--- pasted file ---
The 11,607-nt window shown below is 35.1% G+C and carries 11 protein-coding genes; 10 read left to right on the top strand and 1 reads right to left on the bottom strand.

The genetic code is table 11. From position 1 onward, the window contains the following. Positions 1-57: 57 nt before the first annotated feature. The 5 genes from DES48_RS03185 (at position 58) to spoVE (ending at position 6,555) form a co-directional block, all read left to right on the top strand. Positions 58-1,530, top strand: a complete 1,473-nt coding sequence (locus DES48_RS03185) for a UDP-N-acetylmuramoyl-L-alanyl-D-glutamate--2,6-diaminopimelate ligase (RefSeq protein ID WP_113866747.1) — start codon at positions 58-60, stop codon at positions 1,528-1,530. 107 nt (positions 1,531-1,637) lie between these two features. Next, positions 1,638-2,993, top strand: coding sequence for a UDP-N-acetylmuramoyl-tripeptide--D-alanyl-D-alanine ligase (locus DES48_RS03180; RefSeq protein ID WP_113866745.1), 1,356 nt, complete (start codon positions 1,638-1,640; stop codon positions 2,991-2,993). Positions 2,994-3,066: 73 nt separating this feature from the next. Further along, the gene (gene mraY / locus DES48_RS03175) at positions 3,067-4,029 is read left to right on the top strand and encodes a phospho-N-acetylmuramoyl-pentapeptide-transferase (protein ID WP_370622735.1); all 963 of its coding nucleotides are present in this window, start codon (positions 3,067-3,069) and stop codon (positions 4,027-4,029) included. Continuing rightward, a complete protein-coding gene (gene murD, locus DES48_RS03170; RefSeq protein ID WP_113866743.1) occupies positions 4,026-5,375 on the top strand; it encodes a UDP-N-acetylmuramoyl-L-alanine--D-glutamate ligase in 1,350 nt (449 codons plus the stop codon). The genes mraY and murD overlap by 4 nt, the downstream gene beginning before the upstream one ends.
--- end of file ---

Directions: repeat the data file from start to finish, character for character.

The 11,607-nt window shown below is 35.1% G+C and carries 11 protein-coding genes; 10 read left to right on the top strand and 1 reads right to left on the bottom strand.

The genetic code is table 11. From position 1 onward, the window contains the following. Positions 1-57: 57 nt before the first annotated feature. The 5 genes from DES48_RS03185 (at position 58) to spoVE (ending at position 6,555) form a co-directional block, all read left to right on the top strand. Positions 58-1,530, top strand: a complete 1,473-nt coding sequence (locus DES48_RS03185) for a UDP-N-acetylmuramoyl-L-alanyl-D-glutamate--2,6-diaminopimelate ligase (RefSeq protein ID WP_113866747.1) — start codon at positions 58-60, stop codon at positions 1,528-1,530. 107 nt (positions 1,531-1,637) lie between these two features. Next, positions 1,638-2,993, top strand: coding sequence for a UDP-N-acetylmuramoyl-tripeptide--D-alanyl-D-alanine ligase (locus DES48_RS03180; RefSeq protein ID WP_113866745.1), 1,356 nt, complete (start codon positions 1,638-1,640; stop codon positions 2,991-2,993). Positions 2,994-3,066: 73 nt separating this feature from the next. Further along, the gene (gene mraY / locus DES48_RS03175) at positions 3,067-4,029 is read left to right on the top strand and encodes a phospho-N-acetylmuramoyl-pentapeptide-transferase (protein ID WP_370622735.1); all 963 of its coding nucleotides are present in this window, start codon (positions 3,067-3,069) and stop codon (positions 4,027-4,029) included. Continuing rightward, a complete protein-coding gene (gene murD, locus DES48_RS03170; RefSeq protein ID WP_113866743.1) occupies positions 4,026-5,375 on the top strand; it encodes a UDP-N-acetylmuramoyl-L-alanine--D-glutamate ligase in 1,350 nt (449 codons plus the stop codon). The genes mraY and murD overlap by 4 nt, the downstream gene beginning before the upstream one ends.